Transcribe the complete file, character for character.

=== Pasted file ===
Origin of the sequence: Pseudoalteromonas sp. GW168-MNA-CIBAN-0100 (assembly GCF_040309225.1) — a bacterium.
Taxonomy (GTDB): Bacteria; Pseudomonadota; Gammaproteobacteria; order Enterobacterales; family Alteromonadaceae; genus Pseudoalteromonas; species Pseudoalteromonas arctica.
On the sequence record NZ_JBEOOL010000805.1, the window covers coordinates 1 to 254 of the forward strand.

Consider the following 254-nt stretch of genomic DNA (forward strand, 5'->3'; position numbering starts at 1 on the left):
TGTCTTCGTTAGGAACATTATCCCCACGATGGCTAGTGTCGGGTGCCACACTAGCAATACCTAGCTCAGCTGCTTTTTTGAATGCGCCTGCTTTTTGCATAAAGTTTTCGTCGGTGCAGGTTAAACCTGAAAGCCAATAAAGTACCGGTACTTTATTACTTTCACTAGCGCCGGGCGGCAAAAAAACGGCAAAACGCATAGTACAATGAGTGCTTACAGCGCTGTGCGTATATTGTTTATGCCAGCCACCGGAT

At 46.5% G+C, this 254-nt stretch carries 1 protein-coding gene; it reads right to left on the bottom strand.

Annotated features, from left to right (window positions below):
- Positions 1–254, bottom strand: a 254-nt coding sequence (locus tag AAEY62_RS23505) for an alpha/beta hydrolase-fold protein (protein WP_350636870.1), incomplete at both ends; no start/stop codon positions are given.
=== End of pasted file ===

Origin of the sequence: Pseudoalteromonas sp. GW168-MNA-CIBAN-0100 (assembly GCF_040309225.1) — a bacterium.
Taxonomy (GTDB): Bacteria; Pseudomonadota; Gammaproteobacteria; order Enterobacterales; family Alteromonadaceae; genus Pseudoalteromonas; species Pseudoalteromonas arctica.
On the sequence record NZ_JBEOOL010000805.1, the window covers coordinates 1 to 254 of the forward strand.

Consider the following 254-nt stretch of genomic DNA (forward strand, 5'->3'; position numbering starts at 1 on the left):
TGTCTTCGTTAGGAACATTATCCCCACGATGGCTAGTGTCGGGTGCCACACTAGCAATACCTAGCTCAGCTGCTTTTTTGAATGCGCCTGCTTTTTGCATAAAGTTTTCGTCGGTGCAGGTTAAACCTGAAAGCCAATAAAGTACCGGTACTTTATTACTTTCACTAGCGCCGGGCGGCAAAAAAACGGCAAAACGCATAGTACAATGAGTGCTTACAGCGCTGTGCGTATATTGTTTATGCCAGCCACCGGAT

At 46.5% G+C, this 254-nt stretch carries 1 protein-coding gene; it reads right to left on the bottom strand.

Annotated features, from left to right (window positions below):
- Positions 1–254, bottom strand: a 254-nt coding sequence (locus tag AAEY62_RS23505) for an alpha/beta hydrolase-fold protein (protein WP_350636870.1), incomplete at both ends; no start/stop codon positions are given.